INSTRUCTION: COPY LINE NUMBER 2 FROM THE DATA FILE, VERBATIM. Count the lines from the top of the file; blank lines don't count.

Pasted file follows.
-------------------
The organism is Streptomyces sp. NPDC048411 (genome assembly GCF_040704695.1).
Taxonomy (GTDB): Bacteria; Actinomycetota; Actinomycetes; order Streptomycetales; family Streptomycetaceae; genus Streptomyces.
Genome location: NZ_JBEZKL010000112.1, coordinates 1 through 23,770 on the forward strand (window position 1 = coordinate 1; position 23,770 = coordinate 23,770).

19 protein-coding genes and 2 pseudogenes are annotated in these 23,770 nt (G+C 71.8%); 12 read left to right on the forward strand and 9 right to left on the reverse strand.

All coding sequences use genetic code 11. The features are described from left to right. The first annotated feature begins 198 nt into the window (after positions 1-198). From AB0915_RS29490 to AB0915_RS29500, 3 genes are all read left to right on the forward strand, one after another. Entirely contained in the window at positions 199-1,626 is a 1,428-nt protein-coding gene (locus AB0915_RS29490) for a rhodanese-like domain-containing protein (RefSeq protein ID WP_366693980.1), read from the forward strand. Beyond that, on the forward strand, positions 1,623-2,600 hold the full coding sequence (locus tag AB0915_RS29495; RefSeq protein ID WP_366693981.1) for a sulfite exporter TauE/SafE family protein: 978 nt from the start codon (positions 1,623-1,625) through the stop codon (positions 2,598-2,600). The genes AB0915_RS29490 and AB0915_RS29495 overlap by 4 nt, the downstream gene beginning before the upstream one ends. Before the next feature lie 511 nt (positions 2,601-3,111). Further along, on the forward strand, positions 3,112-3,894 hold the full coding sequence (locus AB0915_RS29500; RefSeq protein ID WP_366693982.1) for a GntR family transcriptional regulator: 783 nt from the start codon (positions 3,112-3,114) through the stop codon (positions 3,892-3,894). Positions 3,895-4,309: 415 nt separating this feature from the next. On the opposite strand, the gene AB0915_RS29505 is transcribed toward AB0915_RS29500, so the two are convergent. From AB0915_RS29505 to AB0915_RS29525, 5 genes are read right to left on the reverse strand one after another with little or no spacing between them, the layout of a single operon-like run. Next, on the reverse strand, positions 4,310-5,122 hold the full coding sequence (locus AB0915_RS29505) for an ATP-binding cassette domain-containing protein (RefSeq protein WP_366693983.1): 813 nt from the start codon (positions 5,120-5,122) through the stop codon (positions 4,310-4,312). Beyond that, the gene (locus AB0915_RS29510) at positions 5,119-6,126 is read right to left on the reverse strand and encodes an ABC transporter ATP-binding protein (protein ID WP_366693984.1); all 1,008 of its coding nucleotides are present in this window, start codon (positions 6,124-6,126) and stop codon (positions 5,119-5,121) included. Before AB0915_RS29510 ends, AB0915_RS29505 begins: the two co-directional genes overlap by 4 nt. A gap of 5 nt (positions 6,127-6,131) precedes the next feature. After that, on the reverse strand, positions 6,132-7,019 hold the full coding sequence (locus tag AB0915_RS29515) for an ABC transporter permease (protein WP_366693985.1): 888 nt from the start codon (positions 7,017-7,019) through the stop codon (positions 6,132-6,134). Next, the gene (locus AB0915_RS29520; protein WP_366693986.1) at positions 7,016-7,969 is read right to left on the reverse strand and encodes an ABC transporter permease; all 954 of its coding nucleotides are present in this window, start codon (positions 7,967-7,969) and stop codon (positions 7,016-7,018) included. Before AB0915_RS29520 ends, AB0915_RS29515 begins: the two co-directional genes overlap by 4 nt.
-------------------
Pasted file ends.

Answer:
Taxonomy (GTDB): Bacteria; Actinomycetota; Actinomycetes; order Streptomycetales; family Streptomycetaceae; genus Streptomyces.